Wednesday, December 31, 2014

Tanzania II.

12-22-15 NGORONGORO CRATER, TANZANIA: We were up before the COD for breakfast and a short van trip to Arusha Airport for a Tanganyika Flying Company hop to the Lake Manyara area where we were picked up by the &Beyond guides for the drive to Ngorongoro Crater Lodge. On the way we stopped at a craft shop where a surprising amount of stuff was bought, then it was back on the road to the crater. The Shilling is the currency of Tanzania, but we used dollars or plastic with no problems.

The road to the entrance of the Ngorongoro preserve is paved until we got to the park. We went through a town, Karatu, the biggest settlement near the park. There were small shops on wheels with tributes to Barack Obama and Hilary Clinton. I know Barack was born in neighboring Kenya, but not so for Hilary.

The roads in the park are dirt, red, crushed volcanic basalt, narrow, pot-holed with big puddles. The traffic includes big trucks because this road is the main route from Lake Victoria to Dar-es-Salaam, the local interstate. Since the driving is on the left side of the road, a sure sign of an ex-British colony, it’s scary when a truck comes flying over a hilltop or around a curve on the wrong side of the road.

We stopped at an overlook when we got to the top of the crater rim, about 7000 feet elevation and a long uphill drive from Karatu. It was a foggy morning, but we saw, with binoculars, an elephant and three rhinos and wildebeests in the misty distance. The rim road follows the top of the crater wall.

The Ngorongoro Crater Lodge is beautiful and unique. The collection of individual cabins looks like a Hobbit village in the Shire. The rooms have spectacular views of the crater and are quite luxurious. The staff of a dozen of so greeted us with a Swahili song. Lunch was at a long table in the dining hall. Everything, including booze, is included in the pre-paid tariff. It is the number one rated lodge in Tanzania.

After lunch we set off in 4x4’s for a trip to the crater floor. That road drops a few thousand feet from the crater rim to the floor and is steep, switch-backed, washed out and made the rim road seem like the Garden State Parkway.

Once we got to the bottom of the crater, the guides, all of whom were local, knowledgeable, engaging and enthusiastic, popped the top of the truck so we could stand and use cameras and binocs. We drove around the park on more dirt roads at slow speeds to see the animals. Within a few hours we saw wildebeests, zebras, cape buffaloes, elephants, ostriches, rhinos, hippos, hyenas, jackals, wart hogs, lions and many birds. It was stunning to see all of them with hardly any effort and readily available with no need to search them out.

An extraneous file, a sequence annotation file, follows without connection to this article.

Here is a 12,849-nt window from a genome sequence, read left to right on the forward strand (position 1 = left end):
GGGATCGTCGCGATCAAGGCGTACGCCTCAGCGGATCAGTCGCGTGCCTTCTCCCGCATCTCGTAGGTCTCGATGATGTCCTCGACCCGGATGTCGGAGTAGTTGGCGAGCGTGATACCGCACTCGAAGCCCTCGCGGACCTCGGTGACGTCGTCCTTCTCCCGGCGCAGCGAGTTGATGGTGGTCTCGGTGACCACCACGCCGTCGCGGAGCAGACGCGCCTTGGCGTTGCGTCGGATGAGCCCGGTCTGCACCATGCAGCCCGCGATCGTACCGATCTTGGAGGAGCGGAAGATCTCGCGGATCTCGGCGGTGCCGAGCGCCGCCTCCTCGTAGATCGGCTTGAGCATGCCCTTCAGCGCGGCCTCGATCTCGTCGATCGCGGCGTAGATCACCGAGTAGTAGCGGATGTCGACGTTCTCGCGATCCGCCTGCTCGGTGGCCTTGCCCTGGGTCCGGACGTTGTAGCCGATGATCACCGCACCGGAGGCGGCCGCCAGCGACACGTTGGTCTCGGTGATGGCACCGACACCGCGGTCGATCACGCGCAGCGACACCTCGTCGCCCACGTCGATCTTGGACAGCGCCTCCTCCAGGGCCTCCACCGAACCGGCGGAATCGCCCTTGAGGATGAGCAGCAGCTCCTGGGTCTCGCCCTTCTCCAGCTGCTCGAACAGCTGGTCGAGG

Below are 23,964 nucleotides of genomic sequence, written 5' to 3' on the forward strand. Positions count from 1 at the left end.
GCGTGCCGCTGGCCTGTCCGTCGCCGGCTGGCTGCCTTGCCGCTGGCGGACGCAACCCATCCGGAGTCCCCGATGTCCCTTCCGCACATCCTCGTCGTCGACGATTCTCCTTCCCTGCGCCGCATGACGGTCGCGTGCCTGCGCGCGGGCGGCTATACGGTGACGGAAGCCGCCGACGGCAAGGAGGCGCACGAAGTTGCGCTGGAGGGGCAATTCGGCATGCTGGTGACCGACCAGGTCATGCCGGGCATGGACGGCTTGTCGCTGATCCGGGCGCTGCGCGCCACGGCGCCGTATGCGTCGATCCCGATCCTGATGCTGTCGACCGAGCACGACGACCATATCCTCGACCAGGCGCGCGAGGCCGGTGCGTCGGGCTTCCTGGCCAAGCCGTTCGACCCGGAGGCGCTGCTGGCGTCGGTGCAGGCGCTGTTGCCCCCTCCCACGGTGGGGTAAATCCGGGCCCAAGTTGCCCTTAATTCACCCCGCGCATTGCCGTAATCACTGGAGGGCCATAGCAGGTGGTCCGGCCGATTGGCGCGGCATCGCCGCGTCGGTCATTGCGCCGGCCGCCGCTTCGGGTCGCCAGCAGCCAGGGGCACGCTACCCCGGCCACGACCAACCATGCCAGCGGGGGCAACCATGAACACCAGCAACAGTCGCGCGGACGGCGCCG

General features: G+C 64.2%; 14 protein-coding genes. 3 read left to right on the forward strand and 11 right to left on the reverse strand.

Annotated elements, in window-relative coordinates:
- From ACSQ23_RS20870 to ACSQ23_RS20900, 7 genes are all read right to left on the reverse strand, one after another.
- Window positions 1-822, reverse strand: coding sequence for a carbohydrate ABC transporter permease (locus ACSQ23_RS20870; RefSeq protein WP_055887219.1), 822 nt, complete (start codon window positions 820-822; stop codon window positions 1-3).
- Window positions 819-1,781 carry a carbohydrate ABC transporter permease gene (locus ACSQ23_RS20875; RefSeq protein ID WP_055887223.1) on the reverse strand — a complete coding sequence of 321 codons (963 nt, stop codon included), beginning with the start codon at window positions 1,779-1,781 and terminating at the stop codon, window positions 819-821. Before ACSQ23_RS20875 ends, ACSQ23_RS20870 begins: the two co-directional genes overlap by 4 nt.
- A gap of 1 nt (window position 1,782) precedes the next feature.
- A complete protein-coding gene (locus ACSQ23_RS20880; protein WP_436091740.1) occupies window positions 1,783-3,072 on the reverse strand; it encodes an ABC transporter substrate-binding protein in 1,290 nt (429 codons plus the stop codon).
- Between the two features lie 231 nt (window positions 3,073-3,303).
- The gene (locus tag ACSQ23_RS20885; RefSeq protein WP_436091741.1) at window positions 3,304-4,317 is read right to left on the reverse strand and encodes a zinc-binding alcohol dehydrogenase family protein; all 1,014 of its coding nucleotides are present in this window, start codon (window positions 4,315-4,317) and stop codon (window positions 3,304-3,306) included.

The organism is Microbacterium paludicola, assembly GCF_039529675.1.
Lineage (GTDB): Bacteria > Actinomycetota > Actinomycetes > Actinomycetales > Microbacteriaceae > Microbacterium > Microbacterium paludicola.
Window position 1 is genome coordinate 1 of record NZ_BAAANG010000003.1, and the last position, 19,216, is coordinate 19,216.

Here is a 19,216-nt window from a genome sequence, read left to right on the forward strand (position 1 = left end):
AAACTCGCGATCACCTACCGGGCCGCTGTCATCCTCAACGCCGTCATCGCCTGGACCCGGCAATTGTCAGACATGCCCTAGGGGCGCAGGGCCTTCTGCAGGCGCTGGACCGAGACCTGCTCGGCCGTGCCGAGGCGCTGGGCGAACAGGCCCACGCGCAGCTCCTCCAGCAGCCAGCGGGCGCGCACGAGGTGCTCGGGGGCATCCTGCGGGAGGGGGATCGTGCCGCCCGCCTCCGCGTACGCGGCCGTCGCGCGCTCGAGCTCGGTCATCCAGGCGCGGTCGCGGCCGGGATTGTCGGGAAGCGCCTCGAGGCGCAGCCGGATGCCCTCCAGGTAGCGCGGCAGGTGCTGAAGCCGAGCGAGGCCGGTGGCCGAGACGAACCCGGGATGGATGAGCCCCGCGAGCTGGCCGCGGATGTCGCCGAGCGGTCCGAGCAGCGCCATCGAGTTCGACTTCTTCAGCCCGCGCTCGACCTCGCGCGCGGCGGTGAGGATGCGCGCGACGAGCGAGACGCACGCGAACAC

The floor of the crater is mostly flat with some hilly areas and a few forested regions and a few marshy spots dotting a large grassy plain. The grass is close cropped by the grazers. There are several water holes in the rainy season and a large, salt lake. The salt comes from the volcanic minerals. The lake has a large flock of flamingoes. The crater is a World Heritage site.

Back at the lodge, the staff had drawn hot bubble baths for all of us, before we had a delicious dinner and then sleep after a very long day.

Arusha Coffee Lodge for over-night. Some of us wanted to stay here for the week.

Manyara Airstrip.

Tanzania flag.

Karatu - Obama shop.

Cinnamon chested bee eater.

Ngorongoro Crater Lodge - hobbitville.

Our room, that's a fireplace in the corner.

Crater dining.

In the crater...Spotted Hyena has been lying in a puddle.

Cape Buffalo and friends.

Wart Hog.

Wildebeests occupy the road.

Lion, maturing cub still has spots.

Grey Crowned Crane.

Sharing lunch.

Tuesday, December 30, 2014

Tanzania I.

12-30-14 SHORT HILLS: We are back home after a thirty or so hour journey from the Serengeti to New Jersey. Back here in the land of WiFi, I will report on our trip to Tanzania and try to do one day of the trip each of the next several days. The pix and notes need some work, but here is a teaser….

Our first view of Ngorongoro Crater from the rim overview. There is a critter down on the floor of the crater, more than a mile away through the mist.

Sunday, December 21, 2014

Arusha Coffee Lodge.

12-21-14 ARUSHA, TANZANIA: After a ten-hour flight from Amsterdam, we landed at Kilimanjaro Airport in the dark. We were greeted by &Beyond staff, but the line and the wait to get our visas took another hour. All of our luggage arrived from the U.S., and after another hour in the van, we got to the Arusha Coffee Lodge. Simply said, it’s a beautiful resort, even in the dark, but we check out in about eight hours for a flight to the Ngorongoro crater. I had my first Kilimanjaro beer at a late supper. It will be an extremely short stay at a luxe lodge. We are doing our winter solstice in the tropics - how about you?